Legislature(1993 - 1994)
02/03/1993 03:00 PM HES
* first hearing in first committee of referral
= bill was previously heard/scheduled
= bill was previously heard/scheduled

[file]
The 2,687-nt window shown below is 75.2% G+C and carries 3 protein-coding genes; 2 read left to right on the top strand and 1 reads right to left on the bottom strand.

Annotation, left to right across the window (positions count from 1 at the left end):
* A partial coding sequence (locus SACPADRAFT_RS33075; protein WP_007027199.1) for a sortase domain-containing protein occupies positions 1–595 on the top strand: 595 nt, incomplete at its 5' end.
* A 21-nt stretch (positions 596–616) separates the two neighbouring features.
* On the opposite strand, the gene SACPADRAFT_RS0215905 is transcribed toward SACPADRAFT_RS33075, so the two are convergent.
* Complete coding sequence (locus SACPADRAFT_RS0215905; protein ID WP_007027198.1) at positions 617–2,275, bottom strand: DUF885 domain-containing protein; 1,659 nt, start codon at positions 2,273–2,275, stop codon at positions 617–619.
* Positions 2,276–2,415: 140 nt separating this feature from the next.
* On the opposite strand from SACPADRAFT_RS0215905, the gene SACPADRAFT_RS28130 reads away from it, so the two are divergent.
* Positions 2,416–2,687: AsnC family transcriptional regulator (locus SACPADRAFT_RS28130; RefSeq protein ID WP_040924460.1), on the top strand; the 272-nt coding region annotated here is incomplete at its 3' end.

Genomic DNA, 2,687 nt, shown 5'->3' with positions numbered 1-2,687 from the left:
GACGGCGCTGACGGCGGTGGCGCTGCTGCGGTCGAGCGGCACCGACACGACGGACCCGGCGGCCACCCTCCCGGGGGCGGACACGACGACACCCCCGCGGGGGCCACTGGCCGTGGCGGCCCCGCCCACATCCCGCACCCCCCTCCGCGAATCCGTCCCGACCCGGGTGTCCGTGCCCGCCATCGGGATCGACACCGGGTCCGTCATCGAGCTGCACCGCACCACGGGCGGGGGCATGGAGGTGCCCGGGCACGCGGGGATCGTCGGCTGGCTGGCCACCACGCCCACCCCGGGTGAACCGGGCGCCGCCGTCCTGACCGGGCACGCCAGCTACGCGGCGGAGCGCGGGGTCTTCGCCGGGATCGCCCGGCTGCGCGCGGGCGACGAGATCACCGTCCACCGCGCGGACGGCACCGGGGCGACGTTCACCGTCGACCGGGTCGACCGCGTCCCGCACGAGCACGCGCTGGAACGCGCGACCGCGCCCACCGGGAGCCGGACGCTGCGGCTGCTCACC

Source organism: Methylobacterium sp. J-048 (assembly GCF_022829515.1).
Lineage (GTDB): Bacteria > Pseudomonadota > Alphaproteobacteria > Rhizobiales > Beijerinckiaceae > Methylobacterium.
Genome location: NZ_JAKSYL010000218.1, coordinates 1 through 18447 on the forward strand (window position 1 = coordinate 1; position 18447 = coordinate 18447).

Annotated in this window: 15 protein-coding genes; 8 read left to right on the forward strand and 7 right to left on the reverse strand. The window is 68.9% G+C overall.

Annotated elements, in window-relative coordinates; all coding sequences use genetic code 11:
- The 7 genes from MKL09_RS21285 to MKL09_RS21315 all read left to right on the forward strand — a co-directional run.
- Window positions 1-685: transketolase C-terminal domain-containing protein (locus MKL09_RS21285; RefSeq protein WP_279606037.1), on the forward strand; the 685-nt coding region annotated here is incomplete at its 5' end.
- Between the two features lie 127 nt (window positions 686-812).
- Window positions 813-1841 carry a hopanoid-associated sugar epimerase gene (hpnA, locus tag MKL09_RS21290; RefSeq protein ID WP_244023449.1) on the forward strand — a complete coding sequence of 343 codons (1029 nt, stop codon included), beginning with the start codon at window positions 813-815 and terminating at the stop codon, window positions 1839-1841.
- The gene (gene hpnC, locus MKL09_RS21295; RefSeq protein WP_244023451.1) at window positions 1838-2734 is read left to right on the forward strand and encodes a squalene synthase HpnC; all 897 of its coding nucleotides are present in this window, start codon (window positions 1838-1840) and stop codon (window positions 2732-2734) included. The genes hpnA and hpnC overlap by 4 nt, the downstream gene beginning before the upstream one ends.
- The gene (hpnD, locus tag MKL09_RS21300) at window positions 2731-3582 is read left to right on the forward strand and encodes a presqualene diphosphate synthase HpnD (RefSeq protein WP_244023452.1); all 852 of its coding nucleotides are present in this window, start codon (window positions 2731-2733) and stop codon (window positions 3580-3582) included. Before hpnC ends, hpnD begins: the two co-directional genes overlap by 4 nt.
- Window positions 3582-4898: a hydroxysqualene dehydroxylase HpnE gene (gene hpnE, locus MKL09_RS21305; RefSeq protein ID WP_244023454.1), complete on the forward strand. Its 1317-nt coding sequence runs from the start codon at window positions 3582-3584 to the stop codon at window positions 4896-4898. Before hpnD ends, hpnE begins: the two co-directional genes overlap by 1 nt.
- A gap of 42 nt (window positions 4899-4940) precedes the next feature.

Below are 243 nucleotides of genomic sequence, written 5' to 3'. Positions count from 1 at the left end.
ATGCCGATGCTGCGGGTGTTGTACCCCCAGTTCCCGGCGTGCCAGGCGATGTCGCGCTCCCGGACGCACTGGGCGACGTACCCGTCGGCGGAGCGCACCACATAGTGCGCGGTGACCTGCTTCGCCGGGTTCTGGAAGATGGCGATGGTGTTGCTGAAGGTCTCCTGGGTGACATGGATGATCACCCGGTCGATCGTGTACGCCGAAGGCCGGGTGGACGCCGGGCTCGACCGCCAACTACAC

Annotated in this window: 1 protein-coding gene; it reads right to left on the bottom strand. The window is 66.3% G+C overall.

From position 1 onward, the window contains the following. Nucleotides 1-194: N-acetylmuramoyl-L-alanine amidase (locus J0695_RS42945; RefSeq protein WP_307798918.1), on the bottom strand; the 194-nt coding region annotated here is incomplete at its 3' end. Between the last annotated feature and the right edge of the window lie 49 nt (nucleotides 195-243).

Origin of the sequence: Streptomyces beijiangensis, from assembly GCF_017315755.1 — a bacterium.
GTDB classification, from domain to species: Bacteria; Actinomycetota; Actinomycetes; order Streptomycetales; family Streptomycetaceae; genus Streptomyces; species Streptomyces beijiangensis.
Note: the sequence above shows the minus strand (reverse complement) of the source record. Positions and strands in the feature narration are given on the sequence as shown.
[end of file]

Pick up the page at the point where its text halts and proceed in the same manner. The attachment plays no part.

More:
HB 79: DAMAGE TO PROPERTY BY MINORS Number 390 CHAIR TOOHEY brought HB 79 to the table. Number 393 REP. BUNDE spoke as sponsor of HB 79. He said the bill was a minor adjustment of a statute created in 1967 which limited to $2,000 the amount of damage recovery possible from parents of a minor who wilfully destroyed another's property. He noted that inflation has risen since 1967, and likewise the cost of property damage, and asked that the damage limit be lifted to $50,000, the same limit allowed in district court. Number 412 REP. NICHOLIA said HB 79 could place a burden on residents of her district who might not be able to pay up to $50,000 to compensate for damage done by their children, whom they may have difficulty controlling. Number 420 REP. BUNDE noted that property damage from juveniles was likewise a burden on the victims. He said the intent of the bill was, in part, to encourage parents to be more responsible for their children's activities by costing them money if they were not. Number 430 REP. B. DAVIS asked how much damages had been recovered under the statute with the $2,000 limit. REP. OLBERG noted that legal expenses and other difficulties make it unlikely most people would go to court to recover $2,000 in property damages. Number 452 REP. B. DAVIS asked who would enforce this law and how much was collected under the existing statute. REP. BUNDE explained that HB 79 does not create a criminal fine; rather, it raises the limit on award amounts in civil suits to make it more likely that a victim could recover nearer the real value of damages done by a minor. Number 465 REP. B. DAVIS asked for someone other than the bill's sponsor, preferably someone from a state department, to answer her question. Number 470 REP. OLBERG said that her question was not answerable because a government entity would only be involved if it were the plaintiff in a civil action. He said information on such cases was unlikely to be readily available. Number 480 REP. B. DAVIS said that it was impossible to force individuals to pay damages if they did not have the money, and asked whether the bill would force parents to pay the damages up to $50,000 if they did not have the means. REP. BUNDE stated that yes, under HB 79 a court could enter a $50,000 judgement against parents of a minor who caused that amount of damage. As such, he said, it would encourage parental knowledge of children's activities and whereabouts. CHAIR TOOHEY called a brief at-ease at 3:39 p.m., and called the meeting back to order at 3:40 p.m. Number 515 REP. G. DAVIS asked whether the current statute was stifling the courts in ordering restitution, and he expressed a desire to hear legal opinions or expert testimony on the question. He also mentioned a national trend toward more creative court restitution orders and predicted a bill would sometime come before the legislature to address the issue on a larger scale. Number 547 JAY FRANK, A LOBBYIST REPRESENTING THE STATE FARM AND ALLSTATE INSURANCE COMPANIES, testified on HB 79. He said the bill, by expanding the level of financial exposure by 2000 percent, significantly expands the concept of strict liability under the tort system under which parents can sometimes be held responsible for their childrens' actions. MR. FRANK said the insurance industry's concern was that such damages might be covered by homeowners' insurance policies, thus both mitigating the impact on the responsible parents and raising the cost of such insurance for other policyholders. He said he had spoken with Rep. Bunde, who had expressed agreement with the industry on the possibility of excluding such damage awards from coverage. Number 585 REP. OLBERG repeated that HB 79's intent is to allow recovery of damages done by a minor, regardless of whether the minor's parents had insurance or not. He expressed displeasure at the idea of an amendment and asked to see any such amendment. CHAIR TOOHEY closed testimony on HB 79 and announced that the bill would be held and would be brought up again for further consideration, most likely at the next meeting of the committee. There being no further business before the committee, Chair Toohey ADJOURNED the meeting at 3:49 p.m.